Dehr, who had joined other dissenting lawmakers at Sindh House, had been critical of PM Imran, Punjab CM Buzdar
In a twist of events, Malik Ahmad Hussain Dehr, a lawmaker of the Pakistan Tehreek-e-Insaf (PTI) who had joined other rebel MNAs of the ruling party, announced support for Prime Minister Imran Khan in the no-confidence motion on Friday.
Responding to a journalist’s question after the National Assembly (NA) session, Dehr said that he was with the government, and his concerns were being addressed. He added that he met the premier, who would solve his issues, and once matters are settled, he would support him. To another question, he made it clear that he was still with PTI.
Dehr, who had joined other dissenting lawmakers at the Sindh House, had been critical of Prime Minister Imran and Punjab Chief Minister Usman Buzdar. Responding to the government’s accusation of lawmakers indulging in horse-trading, Dehr, while speaking to the media, claimed that he had seen the premier meet dissenting provincial lawmakers of the Pakistan Muslim League-Nawaz (PML-N), questioning the rationale behind the accusation now.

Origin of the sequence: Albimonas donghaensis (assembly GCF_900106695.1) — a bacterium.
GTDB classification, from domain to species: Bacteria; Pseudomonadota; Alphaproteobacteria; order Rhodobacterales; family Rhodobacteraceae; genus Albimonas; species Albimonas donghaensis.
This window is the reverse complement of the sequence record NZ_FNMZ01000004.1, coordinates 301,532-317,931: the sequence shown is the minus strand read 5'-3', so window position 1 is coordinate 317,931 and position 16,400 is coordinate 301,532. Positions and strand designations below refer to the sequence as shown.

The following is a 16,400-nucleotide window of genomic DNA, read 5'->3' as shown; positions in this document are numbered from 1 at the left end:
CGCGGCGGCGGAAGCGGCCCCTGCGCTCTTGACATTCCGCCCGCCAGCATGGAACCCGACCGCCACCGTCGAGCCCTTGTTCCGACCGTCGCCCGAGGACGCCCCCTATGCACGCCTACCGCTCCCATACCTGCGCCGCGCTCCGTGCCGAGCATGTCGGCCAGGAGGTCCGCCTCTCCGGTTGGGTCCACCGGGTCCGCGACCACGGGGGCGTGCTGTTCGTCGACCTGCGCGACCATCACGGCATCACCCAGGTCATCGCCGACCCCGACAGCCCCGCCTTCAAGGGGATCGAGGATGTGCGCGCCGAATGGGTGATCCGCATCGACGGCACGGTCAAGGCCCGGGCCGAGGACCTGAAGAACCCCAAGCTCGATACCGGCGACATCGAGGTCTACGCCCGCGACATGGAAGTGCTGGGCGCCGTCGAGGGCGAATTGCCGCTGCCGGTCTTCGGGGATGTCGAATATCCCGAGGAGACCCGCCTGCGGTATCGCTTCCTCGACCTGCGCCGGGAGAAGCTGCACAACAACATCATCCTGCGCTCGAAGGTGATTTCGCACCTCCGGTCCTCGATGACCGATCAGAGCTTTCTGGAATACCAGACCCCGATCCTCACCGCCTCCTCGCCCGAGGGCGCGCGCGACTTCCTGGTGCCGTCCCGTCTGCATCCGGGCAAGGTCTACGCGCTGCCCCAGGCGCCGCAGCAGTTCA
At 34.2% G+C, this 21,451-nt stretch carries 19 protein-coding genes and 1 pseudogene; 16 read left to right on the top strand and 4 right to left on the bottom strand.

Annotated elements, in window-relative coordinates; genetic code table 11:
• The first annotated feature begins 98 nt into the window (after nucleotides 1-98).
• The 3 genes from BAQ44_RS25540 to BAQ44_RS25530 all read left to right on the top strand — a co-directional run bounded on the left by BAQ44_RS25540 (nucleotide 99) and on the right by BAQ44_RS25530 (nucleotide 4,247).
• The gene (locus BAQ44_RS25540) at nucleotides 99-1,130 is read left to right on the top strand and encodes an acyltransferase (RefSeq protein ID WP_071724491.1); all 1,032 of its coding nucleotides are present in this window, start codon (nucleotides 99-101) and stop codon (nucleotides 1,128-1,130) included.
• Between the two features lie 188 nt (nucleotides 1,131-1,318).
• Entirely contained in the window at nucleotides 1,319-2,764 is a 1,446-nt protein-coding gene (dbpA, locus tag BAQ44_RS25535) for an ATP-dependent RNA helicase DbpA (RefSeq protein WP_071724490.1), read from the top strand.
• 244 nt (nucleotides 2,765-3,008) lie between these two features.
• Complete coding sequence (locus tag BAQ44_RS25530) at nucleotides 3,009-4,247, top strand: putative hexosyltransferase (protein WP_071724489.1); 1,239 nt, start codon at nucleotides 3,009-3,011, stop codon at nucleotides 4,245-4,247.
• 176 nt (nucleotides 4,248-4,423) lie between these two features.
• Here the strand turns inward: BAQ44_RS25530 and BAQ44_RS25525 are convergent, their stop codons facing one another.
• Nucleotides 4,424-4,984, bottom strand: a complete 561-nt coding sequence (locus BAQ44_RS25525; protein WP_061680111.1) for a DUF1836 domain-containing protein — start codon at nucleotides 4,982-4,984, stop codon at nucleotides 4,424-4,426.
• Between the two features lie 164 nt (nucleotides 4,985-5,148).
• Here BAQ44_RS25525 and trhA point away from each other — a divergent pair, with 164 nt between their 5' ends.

He also came down hard on the provincial chief executive, accusing him of corruption, saying he had to pay a bribe at the CM Secretariat to get some work done. He also challenged the premier to resign if he proved corruption, adding that he would quit politics if proven wrong.
Earlier, the government had claimed that horse-trading was taking place at the Sindh House in the federal capital, and when the media went in, lawmakers of the treasury benches, voiced their grievances against the government, and announced their desire to vote according to their “conscience”. Soon after the public disclosure of dissent, the ruling party issued notices to its lawmakers and sought an explanation from them by March 26.
Later, in a change of heart, the government asked to them to return to the party’s fold, with Federal Minister of Interior Sheikh Rashid and Prime Minister Imran making concessionary statements while warning them of the consequences of leaving. Meanwhile, it also sought the Supreme Court’s (SC) interpretation of Article 63-A of the Constitution of Pakistan to assess whether defecting lawmakers’ votes could be valid and whether they could be disqualified for life.